• <b>19th Century Shop:</b> Charles Darwin on sexuality and the transmission of hereditary characteristics: Autograph Letter Signed to Lawson Tait. Down, 17 January [1877].
    <b>19th Century Shop:</b> MILTON, JOHN. <i>Paradise Lost. A Poem written in ten books.</i> London: 1667. A very rare example with the contemporary binding untouched and with a 1667 title page.
    <b>19th Century Shop:</b> Hamilton secures the ratification of the Constitution: <i>The Debates and Proceedings of the Convention of the State of New-York, assembled at Poughkeespsie, on the 17th June, 1788.</i>
    <b>19th Century Shop:</b> The social contract “Man is born free, and everywhere he is in chains”: ROUSSEAU, JEAN-JACQUES. <i>Principes du Droit Politique [Du Contract Social]</i>. Amsterdam: Michel Rey, 1762
    <b>19th Century Shop:</b> “The first English textbook on geometrical land-measurement and surveying”: BENESE, RICHARD. <i>This Boke Sheweth the Maner of Measurynge All Maner of Lande…</i>
  • <b>Bonhams: September 25, New York</b>
    <b>Bonhams, June 12 results:</b> SHAKESPEARE, WILLIAM. <i>The Tragedie of Julius Caesar.</i> London, 1623. 1st appearance in print, Complete from the First Folio. Sold for $175,000
    <b>Bonhams, June 12 results:</b> Ernst, Max. <i>Mr. Knife and Miss Fork</i>. Paris, 1932. DELUXE EDITION. Sold for $15,625
    <b>Bonhams, June 12 results:</b> Cage, John. Autograph musical leaf from his Concert for Piano and Orchestra, NY, 1958. Sold for $18,750
    <b>Bonhams: September 25, New York</b>
    <b>Bonhams, June 12 results:</b> Einstein, Albert. Signed Passport Photo for his US citizenship application. Bermuda, 1935. Sold for $17,500
    <b>Bonhams, June 12 results:</b> Verard, Antoine. Illuminated printed Book of Hours. Paris, 1507. Sold for $7,500
    <b>Bonhams, June 12 results:</b> Wetterkurzschlussel. German Weather Report Codebook - for Enigma use. Berlin, 1942. Sold for $225,000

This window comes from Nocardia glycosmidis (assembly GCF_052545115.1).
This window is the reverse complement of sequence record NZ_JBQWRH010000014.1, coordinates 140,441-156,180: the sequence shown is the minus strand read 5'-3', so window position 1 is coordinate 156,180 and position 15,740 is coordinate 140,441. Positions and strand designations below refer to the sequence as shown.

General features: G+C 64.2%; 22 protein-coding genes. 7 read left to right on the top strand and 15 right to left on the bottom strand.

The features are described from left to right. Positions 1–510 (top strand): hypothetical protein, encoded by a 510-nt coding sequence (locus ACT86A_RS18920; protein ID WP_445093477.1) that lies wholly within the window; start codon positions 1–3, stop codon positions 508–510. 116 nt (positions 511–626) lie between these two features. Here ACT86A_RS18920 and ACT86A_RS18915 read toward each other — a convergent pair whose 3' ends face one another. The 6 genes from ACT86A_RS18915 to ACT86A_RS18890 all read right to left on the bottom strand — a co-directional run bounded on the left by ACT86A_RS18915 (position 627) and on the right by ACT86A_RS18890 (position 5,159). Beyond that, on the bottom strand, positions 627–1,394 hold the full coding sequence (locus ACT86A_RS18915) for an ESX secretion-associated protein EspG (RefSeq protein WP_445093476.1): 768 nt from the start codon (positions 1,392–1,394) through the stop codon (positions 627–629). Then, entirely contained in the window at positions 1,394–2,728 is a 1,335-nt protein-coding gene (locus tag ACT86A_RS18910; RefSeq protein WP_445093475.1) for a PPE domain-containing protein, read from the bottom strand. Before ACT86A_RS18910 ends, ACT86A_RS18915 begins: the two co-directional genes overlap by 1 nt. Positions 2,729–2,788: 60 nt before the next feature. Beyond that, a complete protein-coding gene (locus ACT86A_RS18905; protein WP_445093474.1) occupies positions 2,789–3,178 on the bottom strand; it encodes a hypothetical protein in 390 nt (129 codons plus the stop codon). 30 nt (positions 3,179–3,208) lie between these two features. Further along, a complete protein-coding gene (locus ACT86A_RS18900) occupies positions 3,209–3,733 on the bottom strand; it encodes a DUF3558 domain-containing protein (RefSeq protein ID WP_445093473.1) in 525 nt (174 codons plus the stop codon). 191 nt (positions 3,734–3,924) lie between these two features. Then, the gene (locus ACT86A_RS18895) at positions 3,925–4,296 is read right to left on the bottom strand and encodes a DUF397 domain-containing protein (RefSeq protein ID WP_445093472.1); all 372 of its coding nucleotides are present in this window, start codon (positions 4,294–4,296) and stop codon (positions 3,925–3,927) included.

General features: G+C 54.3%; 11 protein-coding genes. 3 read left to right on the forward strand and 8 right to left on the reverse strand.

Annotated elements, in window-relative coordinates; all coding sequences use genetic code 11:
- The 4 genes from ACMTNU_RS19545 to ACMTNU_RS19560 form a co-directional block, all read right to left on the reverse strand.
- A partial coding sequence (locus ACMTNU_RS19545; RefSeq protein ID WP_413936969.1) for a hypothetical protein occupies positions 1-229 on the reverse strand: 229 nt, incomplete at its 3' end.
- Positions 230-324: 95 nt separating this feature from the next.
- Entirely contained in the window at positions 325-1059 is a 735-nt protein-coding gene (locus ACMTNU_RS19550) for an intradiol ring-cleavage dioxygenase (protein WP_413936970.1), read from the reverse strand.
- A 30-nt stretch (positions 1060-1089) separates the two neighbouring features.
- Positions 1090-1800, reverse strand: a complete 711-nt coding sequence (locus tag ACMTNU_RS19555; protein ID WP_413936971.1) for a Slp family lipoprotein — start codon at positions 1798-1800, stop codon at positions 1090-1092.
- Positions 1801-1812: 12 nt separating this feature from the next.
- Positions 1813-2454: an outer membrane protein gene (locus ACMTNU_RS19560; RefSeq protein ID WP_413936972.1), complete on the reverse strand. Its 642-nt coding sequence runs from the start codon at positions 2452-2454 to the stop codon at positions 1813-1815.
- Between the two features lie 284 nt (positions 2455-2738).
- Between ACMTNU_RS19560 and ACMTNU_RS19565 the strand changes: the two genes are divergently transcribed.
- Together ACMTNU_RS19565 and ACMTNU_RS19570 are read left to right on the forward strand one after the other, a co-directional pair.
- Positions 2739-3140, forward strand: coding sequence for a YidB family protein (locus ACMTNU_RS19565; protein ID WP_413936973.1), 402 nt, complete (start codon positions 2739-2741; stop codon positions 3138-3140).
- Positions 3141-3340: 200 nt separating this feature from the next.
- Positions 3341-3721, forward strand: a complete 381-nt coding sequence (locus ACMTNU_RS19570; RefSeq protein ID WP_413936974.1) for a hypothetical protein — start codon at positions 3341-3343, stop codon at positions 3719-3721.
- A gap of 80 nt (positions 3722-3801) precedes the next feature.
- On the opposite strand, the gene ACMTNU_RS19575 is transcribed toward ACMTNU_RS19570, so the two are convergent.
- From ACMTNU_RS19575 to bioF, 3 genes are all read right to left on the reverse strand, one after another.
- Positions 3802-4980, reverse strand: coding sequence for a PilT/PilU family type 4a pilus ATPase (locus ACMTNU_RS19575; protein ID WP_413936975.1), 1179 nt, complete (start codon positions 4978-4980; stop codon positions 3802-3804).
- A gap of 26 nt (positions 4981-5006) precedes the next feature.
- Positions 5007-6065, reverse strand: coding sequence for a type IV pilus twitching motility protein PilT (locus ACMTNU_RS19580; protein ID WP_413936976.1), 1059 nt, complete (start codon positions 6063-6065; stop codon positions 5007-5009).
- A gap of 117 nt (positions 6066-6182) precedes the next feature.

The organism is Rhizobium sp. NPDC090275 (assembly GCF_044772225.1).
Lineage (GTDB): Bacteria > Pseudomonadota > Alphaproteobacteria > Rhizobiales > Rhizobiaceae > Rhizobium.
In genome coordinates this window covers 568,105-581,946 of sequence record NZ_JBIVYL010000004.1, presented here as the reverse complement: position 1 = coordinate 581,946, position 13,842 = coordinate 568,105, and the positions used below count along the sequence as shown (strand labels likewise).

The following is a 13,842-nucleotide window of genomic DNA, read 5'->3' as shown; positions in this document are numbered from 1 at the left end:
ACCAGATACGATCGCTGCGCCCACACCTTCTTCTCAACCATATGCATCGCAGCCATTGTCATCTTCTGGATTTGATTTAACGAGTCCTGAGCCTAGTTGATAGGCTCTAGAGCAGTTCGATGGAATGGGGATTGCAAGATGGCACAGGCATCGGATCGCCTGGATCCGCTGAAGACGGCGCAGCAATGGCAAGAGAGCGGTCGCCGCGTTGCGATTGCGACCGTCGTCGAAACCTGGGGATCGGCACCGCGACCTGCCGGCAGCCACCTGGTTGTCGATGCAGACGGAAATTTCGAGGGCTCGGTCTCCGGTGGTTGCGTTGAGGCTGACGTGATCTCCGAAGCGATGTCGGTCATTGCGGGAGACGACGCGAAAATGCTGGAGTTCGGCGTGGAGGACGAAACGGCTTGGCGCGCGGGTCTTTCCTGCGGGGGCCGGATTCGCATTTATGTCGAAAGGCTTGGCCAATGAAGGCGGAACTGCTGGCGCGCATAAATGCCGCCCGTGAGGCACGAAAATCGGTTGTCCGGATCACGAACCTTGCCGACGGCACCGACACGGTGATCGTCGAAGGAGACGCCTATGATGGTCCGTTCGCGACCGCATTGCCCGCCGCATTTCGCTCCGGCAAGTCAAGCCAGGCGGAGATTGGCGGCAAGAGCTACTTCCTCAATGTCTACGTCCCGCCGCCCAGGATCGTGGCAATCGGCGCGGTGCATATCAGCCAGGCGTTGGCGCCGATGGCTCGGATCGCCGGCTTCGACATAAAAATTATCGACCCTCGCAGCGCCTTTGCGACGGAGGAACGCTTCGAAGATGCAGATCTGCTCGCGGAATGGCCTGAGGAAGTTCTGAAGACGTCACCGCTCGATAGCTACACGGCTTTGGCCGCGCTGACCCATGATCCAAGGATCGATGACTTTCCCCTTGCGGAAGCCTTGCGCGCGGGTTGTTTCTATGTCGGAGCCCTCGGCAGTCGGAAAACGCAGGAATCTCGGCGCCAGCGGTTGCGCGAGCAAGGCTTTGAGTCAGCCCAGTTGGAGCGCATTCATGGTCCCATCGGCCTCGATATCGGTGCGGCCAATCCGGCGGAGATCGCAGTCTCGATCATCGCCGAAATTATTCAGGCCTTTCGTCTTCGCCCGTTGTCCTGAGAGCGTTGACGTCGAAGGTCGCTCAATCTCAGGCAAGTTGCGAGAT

<b>Bonhams: September 25, New York</b>
    <b>Bonhams, June 12 results:</b> Morelos y Pavon, Jose Maria. Autograph letter signed to El Virrey Venegas, February 5, 1812. Sold for $6,250
    <b>Bonhams, June 12 results:</b> Milne, A.A. Complete set of <i>Winnie-the-Pooh</i> books. 4 volumes. All first issue points. London, 1924-1928. Sold for $5,250
    <b>Bonhams, June 12 results:</b> A 48-star American Flag, battle worn flown at Guadalcanal and Peleliu, 1942-1944. Sold for $35,000
    <b>Bonhams, June 12 results:</b> Locke, John. Autograph Letter Signed mourning the death of his friend, William Molyneaux, 2 pp, October 27, 1698. Sold for $20,000
  • <b>Doyle, online only: Angling Books from the Collection of Arnold "Jake" Johnson. July 13-24, 2018</b>
    <b>Doyle, online only Jul 13-24:</b> Zane Grey, Inscribed photograph album depicting Grey and party at Catalina, fishing, and in Arizona. $700 to $1,000
    <b>Doyle, online only Jul 13-24:</b> Eric Taverner, Salmon Fishing...London: Seeley, Service & Co., 1931. $600 to $900
    <b>Doyle, online only Jul 13-24:</b> The Gentleman Angler. $300 to $500
    <b>Doyle, online only: Angling Books from the Collection of Arnold "Jake" Johnson. July 13-24, 2018</b>
    <b>Doyle, online only Jul 13-24:</b> Ken Robinson, Flyfishers' Progress. [London: The Flyfishers' Club, 2000. $200 to $300
    <b>Doyle, online only Jul 13-24:</b> G. H. Lacy, North Punjab Fishing Club Angler's Handbook. Calcutta: Newman & Co., 1890. $300 to $500
    <b>Doyle, online only Jul 13-24:</b> J. Harrington Keene, Fly-Fishing and Fly-Making for Trout, etc. New York, 1887. $200 to $300
    <b>Doyle, online only: Angling Books from the Collection of Arnold "Jake" Johnson. July 13-24, 2018</b>
    <b>Doyle, online only Jul 13-24:</b> Arthur Macrate, The History of The Tuna Club, Avalon, Santa Catalina Island, California, 1948. $400 to $600
    <b>Doyle, online only Jul 13-24:</b> Joseph D. Bates Jr. Streamer Fly Tying and Fishing. Harrisburg, PA: The Stackpole Company, 1966. $800 to $1,200
    <b>Doyle, online only Jul 13-24:</b> Paul Schmookler and Ingrid V. Sils. Rare and Unusual Fly Tying Materials: A Natural History. $300 to $500